Anyone else notice the lack of agency in these sentences? Agency is present elsewhere in the statement, sort of: we did x ; we will do y. But at the heart of what happened: “This was a breach of trust,” as if the writer were an outside observer. Moreover, the breach, as Zuckerberg casts it, lies in the transfer of data from Aleksandr Kogan to Cambridge Analytica and in CA’s possible failure to delete that data — not in Facebook’s treatment of its users. Imagine facing anyone you’ve wronged and announcing “This was a breach of trust.” Then imagine the response you might get.

Notice too the way Zuckerberg disavows agency by assigning responsibility to Facebook’s users and to the mysterious workings of Facebook itself:
In 2013, a Cambridge University researcher named Aleksandr Kogan created a personality quiz app. It was installed by around 300,000 people who shared their data as well as some of their friends' data. Given the way our platform worked at the time this meant Kogan was able to access tens of millions of their friends’ data.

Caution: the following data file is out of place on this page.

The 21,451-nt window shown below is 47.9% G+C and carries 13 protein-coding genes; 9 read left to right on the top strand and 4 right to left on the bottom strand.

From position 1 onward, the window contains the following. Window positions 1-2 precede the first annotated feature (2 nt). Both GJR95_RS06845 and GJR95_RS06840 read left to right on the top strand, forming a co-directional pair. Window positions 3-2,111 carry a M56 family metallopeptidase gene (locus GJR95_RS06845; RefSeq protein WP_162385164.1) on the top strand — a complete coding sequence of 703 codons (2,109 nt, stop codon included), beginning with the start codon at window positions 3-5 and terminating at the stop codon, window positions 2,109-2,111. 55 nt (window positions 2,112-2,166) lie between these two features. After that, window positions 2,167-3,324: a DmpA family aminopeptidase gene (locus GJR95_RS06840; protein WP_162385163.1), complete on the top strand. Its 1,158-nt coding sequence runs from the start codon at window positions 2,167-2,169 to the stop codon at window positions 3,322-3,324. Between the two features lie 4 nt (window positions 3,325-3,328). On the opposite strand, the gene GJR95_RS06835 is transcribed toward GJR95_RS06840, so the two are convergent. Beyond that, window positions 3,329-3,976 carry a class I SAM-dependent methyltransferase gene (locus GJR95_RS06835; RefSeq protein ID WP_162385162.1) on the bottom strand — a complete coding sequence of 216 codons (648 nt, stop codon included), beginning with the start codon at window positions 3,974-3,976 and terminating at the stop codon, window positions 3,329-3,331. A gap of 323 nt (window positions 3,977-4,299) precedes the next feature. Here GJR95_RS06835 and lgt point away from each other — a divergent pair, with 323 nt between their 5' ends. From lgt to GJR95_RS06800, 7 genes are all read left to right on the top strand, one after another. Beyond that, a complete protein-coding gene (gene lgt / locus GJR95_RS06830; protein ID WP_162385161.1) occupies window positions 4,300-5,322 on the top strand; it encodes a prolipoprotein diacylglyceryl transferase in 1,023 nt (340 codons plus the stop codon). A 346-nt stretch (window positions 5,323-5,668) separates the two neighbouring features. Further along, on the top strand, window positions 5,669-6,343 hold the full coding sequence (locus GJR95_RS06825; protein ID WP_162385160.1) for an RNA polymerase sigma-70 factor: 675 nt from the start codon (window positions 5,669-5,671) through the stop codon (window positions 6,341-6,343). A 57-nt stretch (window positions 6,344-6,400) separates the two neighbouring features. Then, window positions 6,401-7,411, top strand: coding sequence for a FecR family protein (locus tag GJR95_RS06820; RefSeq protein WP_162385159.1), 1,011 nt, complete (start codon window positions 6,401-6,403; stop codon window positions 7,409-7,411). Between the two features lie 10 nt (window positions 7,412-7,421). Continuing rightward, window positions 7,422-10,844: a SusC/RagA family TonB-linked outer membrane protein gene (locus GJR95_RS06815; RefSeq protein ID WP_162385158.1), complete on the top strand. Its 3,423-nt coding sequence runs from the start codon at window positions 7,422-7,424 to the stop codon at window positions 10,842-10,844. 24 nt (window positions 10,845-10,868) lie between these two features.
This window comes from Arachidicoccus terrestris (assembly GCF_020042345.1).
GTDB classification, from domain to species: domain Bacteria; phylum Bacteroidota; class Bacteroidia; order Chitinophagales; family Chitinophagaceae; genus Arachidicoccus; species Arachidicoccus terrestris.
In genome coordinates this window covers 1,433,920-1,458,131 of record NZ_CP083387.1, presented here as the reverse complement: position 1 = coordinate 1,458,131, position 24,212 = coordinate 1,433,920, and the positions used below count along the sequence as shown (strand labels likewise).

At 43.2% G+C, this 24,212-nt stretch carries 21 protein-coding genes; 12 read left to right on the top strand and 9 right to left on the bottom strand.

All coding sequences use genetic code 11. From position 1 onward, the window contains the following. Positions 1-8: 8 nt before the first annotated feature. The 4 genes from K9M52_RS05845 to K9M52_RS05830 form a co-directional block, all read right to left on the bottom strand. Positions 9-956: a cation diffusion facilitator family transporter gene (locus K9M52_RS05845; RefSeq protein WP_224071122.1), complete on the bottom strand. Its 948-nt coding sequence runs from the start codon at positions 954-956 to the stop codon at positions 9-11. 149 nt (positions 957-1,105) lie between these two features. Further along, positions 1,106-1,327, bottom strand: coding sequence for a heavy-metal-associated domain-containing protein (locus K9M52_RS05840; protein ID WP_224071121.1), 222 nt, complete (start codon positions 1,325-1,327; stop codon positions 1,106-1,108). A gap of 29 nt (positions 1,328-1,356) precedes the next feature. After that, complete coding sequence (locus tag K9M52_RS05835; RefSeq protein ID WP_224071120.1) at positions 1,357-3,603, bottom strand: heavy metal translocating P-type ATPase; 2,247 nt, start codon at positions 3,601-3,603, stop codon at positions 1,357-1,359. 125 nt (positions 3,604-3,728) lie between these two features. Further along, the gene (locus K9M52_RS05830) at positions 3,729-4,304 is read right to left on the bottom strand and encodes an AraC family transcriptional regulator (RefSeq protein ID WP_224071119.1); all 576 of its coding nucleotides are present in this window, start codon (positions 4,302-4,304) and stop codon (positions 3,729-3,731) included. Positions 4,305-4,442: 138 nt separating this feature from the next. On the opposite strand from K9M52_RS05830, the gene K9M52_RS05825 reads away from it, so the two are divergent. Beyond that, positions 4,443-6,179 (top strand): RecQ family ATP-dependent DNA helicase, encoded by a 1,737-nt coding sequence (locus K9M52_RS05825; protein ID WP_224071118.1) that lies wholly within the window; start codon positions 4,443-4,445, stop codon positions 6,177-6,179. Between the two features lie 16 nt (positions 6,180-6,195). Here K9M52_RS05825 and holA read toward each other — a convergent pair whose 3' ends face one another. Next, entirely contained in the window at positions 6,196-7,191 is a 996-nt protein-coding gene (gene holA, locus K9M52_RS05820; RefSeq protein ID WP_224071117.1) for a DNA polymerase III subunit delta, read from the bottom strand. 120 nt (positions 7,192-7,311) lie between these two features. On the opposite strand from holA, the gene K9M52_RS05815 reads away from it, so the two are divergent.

You installed the app; you shared data: as the song says, don’t blame me. It’s just the way things happened, “given the way our platform worked at the time.” Not “given the way we designed Facebook, to scrape and sell your data, because that’s how we make money.”

Now I almost wish I had a Facebook account, just so I could have the satisfaction of deleting it.

Wednesday, March 21, 2018

Goodbye to all that

The Washington Post reports on a plan to drop thirteen majors at the University of Wisconsin at Stevens Point. The majors in question: American studies, art, English (without teacher-certification), French, geography, geoscience, German, history, music literature, philosophy, political science, sociology, and Spanish:

Students and faculty members have reacted with surprise and concern to the news, which is being portrayed by the school’s administration as a path to regain enrollment and provide new opportunities to students. Critics see something else: a waning commitment to liberal arts education and a chance to lay off faculty under new rules that weakened tenure.